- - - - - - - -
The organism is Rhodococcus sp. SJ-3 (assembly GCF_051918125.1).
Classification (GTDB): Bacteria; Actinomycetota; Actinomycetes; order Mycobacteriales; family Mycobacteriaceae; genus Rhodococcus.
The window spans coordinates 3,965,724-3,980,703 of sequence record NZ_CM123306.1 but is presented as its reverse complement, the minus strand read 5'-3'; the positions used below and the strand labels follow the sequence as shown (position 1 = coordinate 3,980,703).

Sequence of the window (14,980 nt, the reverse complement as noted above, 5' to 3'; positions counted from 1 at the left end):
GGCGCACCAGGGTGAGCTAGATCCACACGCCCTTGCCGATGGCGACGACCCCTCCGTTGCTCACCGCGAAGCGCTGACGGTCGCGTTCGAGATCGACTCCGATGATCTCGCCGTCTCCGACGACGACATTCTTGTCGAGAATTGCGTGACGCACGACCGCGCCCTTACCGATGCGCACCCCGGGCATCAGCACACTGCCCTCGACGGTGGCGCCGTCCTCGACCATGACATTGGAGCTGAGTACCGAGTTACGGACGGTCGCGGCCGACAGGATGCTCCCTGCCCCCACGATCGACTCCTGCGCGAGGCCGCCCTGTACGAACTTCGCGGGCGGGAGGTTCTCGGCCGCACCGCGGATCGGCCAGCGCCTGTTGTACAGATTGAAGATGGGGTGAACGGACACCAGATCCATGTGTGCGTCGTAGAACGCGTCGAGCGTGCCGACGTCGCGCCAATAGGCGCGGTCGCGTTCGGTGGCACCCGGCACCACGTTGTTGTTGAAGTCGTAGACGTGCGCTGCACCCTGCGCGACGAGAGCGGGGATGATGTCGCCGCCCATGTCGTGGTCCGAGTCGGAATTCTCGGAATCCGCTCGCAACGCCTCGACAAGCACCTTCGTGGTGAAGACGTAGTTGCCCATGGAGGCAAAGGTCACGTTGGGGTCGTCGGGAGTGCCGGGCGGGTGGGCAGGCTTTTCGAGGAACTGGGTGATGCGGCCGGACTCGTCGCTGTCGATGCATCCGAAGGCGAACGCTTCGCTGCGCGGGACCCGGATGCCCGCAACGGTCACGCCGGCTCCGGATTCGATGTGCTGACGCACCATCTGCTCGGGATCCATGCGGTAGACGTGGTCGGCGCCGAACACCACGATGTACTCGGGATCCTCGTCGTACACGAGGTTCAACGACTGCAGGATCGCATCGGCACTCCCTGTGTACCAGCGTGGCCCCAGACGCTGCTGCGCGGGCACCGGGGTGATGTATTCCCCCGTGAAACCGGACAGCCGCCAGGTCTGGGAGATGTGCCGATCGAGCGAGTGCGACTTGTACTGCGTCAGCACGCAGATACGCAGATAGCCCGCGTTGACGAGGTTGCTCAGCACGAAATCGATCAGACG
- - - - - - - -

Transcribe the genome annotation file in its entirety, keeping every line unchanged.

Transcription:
The organism is Rhodococcus sp. SJ-3 (assembly GCF_051918125.1).
Classification (GTDB): Bacteria; Actinomycetota; Actinomycetes; order Mycobacteriales; family Mycobacteriaceae; genus Rhodococcus.
The window spans coordinates 3,965,724-3,980,703 of sequence record NZ_CM123306.1 but is presented as its reverse complement, the minus strand read 5'-3'; the positions used below and the strand labels follow the sequence as shown (position 1 = coordinate 3,980,703).

Sequence of the window (14,980 nt, the reverse complement as noted above, 5' to 3'; positions counted from 1 at the left end):
GGCGCACCAGGGTGAGCTAGATCCACACGCCCTTGCCGATGGCGACGACCCCTCCGTTGCTCACCGCGAAGCGCTGACGGTCGCGTTCGAGATCGACTCCGATGATCTCGCCGTCTCCGACGACGACATTCTTGTCGAGAATTGCGTGACGCACGACCGCGCCCTTACCGATGCGCACCCCGGGCATCAGCACACTGCCCTCGACGGTGGCGCCGTCCTCGACCATGACATTGGAGCTGAGTACCGAGTTACGGACGGTCGCGGCCGACAGGATGCTCCCTGCCCCCACGATCGACTCCTGCGCGAGGCCGCCCTGTACGAACTTCGCGGGCGGGAGGTTCTCGGCCGCACCGCGGATCGGCCAGCGCCTGTTGTACAGATTGAAGATGGGGTGAACGGACACCAGATCCATGTGTGCGTCGTAGAACGCGTCGAGCGTGCCGACGTCGCGCCAATAGGCGCGGTCGCGTTCGGTGGCACCCGGCACCACGTTGTTGTTGAAGTCGTAGACGTGCGCTGCACCCTGCGCGACGAGAGCGGGGATGATGTCGCCGCCCATGTCGTGGTCCGAGTCGGAATTCTCGGAATCCGCTCGCAACGCCTCGACAAGCACCTTCGTGGTGAAGACGTAGTTGCCCATGGAGGCAAAGGTCACGTTGGGGTCGTCGGGAGTGCCGGGCGGGTGGGCAGGCTTTTCGAGGAACTGGGTGATGCGGCCGGACTCGTCGCTGTCGATGCATCCGAAGGCGAACGCTTCGCTGCGCGGGACCCGGATGCCCGCAACGGTCACGCCGGCTCCGGATTCGATGTGCTGACGCACCATCTGCTCGGGATCCATGCGGTAGACGTGGTCGGCGCCGAACACCACGATGTACTCGGGATCCTCGTCGTACACGAGGTTCAACGACTGCAGGATCGCATCGGCACTCCCTGTGTACCAGCGTGGCCCCAGACGCTGCTGCGCGGGCACCGGGGTGATGTATTCCCCCGTGAAACCGGACAGCCGCCAGGTCTGGGAGATGTGCCGATCGAGCGAGTGCGACTTGTACTGCGTCAGCACGCAGATACGCAGATAGCCCGCGTTGACGAGGTTGCTCAGCACGAAATCGATCAGACG